Section 2 Wages – crew
3.2.1 General comments on wages
In addition to the obligations under Section 1 of this Rule, the shipowner is obliged by the terms of a crew contract or by applicable law to pay sick wages to an injured or sick crew member or wages to his estate if he dies. The cover for such payments is defined in this section.
3.2.2 Crew contract must be approved
A crew contract often specifies the extent of the wages to be paid and the period during which such payment should be made. As is clear from Rule 10 Section 2 (c), any crew contract must be submitted to the Club for approval. This is essential to help the Member avoid unusually burdensome terms but also in line with the concept of mutuality.
3.2.3 Extent of cover
The wages to be compensated under this section are those the Member is obliged to pay for under the terms of the contract of employment on account of illness, injury or death. When applying for compensation, the Member should present a log extract showing when and for what reason the crew member signed off. A copy of the monthly wages account should be submitted to prove the extent and nature of wages paid.
Overtime wages are not compensated whilst the arrival on board of a substitute is awaited for a crew member who has signed off for medical reasons. The reason is that most probably there has not been such an increase of the Member’s overall costs which is a requirement for compensation according to the principles of Rule 8 Section 2. Before the substitute arrives, the Member saves the costs of his wages but has instead to pay the overtime. The question of compensation only arises when the Member is obliged by law or contract to pay wages as well as overtime on the basis of the same event.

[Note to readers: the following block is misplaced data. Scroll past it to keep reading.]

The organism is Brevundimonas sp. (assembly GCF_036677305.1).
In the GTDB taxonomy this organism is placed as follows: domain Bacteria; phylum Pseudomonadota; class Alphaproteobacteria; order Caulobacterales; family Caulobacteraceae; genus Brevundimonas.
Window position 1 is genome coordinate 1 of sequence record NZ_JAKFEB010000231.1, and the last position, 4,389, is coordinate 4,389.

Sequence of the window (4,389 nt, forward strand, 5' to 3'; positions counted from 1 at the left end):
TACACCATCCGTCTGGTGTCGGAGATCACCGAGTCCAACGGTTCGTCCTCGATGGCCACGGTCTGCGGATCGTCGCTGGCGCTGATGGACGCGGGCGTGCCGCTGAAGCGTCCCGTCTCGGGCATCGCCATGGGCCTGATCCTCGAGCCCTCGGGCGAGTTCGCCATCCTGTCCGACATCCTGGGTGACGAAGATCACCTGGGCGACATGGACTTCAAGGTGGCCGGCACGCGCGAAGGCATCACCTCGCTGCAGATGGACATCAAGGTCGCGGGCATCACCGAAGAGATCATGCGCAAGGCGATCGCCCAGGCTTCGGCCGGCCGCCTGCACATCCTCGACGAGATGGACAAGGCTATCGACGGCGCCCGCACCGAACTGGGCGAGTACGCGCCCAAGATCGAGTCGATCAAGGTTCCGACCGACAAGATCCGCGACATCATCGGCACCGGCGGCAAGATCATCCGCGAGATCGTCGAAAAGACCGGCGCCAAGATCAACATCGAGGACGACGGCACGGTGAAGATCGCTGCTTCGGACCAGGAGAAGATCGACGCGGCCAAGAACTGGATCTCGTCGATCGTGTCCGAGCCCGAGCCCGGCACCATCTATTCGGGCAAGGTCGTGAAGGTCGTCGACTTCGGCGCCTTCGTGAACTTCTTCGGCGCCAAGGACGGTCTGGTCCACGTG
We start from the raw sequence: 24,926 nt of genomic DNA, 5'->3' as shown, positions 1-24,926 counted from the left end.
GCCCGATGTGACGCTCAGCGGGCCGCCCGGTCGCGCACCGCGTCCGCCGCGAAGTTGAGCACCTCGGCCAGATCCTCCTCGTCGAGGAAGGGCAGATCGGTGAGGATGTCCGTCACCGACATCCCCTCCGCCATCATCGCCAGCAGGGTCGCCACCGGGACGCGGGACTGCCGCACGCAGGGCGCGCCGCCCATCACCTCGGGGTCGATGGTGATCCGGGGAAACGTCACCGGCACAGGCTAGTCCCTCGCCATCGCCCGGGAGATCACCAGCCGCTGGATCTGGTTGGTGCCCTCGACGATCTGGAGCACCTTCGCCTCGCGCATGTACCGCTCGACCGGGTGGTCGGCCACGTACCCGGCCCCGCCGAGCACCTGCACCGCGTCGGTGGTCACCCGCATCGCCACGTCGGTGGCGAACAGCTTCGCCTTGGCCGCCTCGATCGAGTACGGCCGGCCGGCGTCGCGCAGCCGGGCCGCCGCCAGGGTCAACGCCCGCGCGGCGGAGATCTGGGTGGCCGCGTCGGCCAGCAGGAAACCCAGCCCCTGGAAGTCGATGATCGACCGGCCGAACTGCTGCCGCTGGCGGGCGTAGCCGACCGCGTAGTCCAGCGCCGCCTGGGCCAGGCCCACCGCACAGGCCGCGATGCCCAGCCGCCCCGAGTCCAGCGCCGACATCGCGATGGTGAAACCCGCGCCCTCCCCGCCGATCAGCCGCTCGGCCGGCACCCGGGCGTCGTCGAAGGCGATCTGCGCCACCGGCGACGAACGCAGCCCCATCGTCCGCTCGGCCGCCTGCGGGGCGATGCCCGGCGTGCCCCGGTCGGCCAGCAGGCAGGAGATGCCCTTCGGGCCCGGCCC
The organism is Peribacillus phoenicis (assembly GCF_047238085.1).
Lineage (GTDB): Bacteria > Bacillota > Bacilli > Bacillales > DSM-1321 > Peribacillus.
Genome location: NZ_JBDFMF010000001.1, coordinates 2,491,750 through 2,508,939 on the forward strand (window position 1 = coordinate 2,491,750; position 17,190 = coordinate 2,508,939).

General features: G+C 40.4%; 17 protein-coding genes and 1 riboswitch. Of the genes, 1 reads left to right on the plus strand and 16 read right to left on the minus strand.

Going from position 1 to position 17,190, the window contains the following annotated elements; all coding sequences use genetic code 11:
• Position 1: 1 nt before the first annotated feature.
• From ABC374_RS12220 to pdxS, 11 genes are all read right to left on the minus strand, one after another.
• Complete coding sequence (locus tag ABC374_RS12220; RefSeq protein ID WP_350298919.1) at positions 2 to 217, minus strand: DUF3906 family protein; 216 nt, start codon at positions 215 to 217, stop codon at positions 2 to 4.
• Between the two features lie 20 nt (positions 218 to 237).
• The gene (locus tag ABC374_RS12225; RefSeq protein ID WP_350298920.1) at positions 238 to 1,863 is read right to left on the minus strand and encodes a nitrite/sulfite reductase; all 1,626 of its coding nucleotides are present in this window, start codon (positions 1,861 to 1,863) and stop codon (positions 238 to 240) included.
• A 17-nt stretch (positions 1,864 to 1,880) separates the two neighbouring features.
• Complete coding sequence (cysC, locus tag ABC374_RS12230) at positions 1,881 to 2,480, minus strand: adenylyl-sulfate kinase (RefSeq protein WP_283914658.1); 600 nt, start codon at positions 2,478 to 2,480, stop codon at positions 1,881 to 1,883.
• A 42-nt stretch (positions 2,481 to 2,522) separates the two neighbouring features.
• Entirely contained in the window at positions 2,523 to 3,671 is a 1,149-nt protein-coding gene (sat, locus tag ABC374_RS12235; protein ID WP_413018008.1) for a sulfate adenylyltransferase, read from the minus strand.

A crew member may be covered by a social insurance scheme under which he is compensated for wages during illness or injury. This should be checked by the Member before any wages are paid. The Member’s obligations should be reduced by any payment under such an applicable scheme.